ST: I knew I wanted a part time program because I did not want to quit my job to go full time.  I also knew I wanted in person classes, which narrowed my scope to the metro area.  When reviewing options I looked at cost, program requirements, and reputation in Minneapolis and nationally.  I ultimately applied and was accepted to St Thomas and the U of M.  I had a hard time deciding between the two and tried to convince myself I should go for a big school experience at the U since I had the small school experience at GAC.  But, after considering cost (the U was significantly more than St Thomas), convenience (I worked downtown Minneapolis and St Thomas was downtown so I would have no commute) and culture, I decided St Thomas was right for me.  I would say any Gustavus grad, or any MIAC grad, would fit right in. 

TD: St. Thomas has a reputable and challenging program with an extensive network in the Twin Cities. I’m also drawn to the liberal arts education with their small classroom size and focused assistance from professors. The MBA program at St. Thomas was also recently modified to allow students more choices in the classes they wish to take. I am interested in a variety of topics from Marketing to Finance and want the opportunity to learn about subjects that may not fall within my current career path.

What do you think is the biggest challenge of grad school?

ST: Managing the rest of your life.  I’ve found that actual school isn’t hard, because you’re studying what you want to and learning about things that are happening to or around you every day at work.  The hardest part for me has been the time commitment and what that means I have to give up.  Happy hours, random weekend activities (when you need to do homework), etc. all has to get pushed aside and that was really tough for me as someone who really enjoys those things.  Losing my social life was tough for me, but people who chose to do school once they are married and have kids only increases the things you miss out on. 

(At the time this was written, Taylor had not yet started her MBA classes).

What wasn’t as challenging about grad school that might scare people off until they’ve been there?

ST: The actual schoolwork!  You’re studying subjects you want to and discussing things that are happening to you or around you at work every day.  You learn from other students who may be in similar situations in their jobs, and you get to learn about a lot of other roles and companies.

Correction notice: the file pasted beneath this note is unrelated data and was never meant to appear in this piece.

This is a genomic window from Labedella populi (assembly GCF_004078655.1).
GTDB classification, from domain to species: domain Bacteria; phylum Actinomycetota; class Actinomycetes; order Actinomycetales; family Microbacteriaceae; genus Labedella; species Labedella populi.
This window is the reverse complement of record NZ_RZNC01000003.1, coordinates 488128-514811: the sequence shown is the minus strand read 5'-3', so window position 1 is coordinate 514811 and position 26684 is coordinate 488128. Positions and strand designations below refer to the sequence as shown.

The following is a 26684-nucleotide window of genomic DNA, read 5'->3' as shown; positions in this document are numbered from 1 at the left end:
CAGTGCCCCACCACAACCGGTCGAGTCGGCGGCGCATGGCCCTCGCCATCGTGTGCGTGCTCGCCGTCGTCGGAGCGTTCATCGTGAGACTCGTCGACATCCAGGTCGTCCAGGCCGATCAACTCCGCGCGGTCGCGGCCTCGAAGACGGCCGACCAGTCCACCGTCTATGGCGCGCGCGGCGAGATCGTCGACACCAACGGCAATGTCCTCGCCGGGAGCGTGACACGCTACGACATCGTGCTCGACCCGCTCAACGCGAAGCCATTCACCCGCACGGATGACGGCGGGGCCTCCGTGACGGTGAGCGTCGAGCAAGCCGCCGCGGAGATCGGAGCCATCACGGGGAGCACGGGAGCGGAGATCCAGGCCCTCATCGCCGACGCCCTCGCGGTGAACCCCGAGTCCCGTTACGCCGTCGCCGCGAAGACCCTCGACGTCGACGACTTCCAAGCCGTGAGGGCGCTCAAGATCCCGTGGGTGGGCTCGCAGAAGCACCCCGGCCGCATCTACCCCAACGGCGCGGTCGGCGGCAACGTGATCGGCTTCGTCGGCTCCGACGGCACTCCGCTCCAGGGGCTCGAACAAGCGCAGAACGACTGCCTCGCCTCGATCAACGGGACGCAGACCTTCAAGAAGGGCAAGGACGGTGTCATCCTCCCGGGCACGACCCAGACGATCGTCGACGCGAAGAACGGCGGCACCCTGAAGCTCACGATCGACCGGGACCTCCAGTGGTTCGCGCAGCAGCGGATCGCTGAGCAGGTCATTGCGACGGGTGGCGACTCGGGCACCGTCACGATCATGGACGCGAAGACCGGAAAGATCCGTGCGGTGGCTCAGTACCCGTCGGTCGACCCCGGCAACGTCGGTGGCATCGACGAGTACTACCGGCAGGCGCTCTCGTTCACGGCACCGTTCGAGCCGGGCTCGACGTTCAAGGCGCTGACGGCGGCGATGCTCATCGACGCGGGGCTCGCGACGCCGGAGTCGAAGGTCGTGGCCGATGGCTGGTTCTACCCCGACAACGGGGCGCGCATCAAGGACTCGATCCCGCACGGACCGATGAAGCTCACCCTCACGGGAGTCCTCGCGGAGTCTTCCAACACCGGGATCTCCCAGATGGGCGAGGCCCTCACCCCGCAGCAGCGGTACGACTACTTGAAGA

(At the time this was written, Taylor had not yet started her MBA classes).

What advice do you have for others looking to go to grad school?

ST: Make sure you really think through the options and why you want to go to school, because it isn’t a requirement in the business world in order to get ahead and it takes a lot of time and money.  However, if you think you want to go, do it now, because the longer you wait the more reasons you’ll have not to go.

TD: Choosing to go back to school needs to be for your personal fulfillment first and foremost with career aspirations coming secondary. In order to remain motivated to spend the time, money, and energy in completing the degree, the experience must be personally rewarding.


I can certainly echo Stacey and Taylor’s last pieces of advice. About two years ago, I was all ready to head back to school to get my MBA. I applied, took the GMAT, got my letters… and then realized that was not the right thing for me at that time. It felt like another thing I “should” do not something I wanted to do. Luckily, I decided to pivot because I ended up starting my life coaching business and now I’m writing to all of you today (instead of writing a paper!). Love that.

Stay tuned for Part 2 next week! Learn about the process of deciding to attend a full-time MBA program, featuring Lisa Clinton, currently a full-time MBA student at the Tuck School of Business at Dartmouth.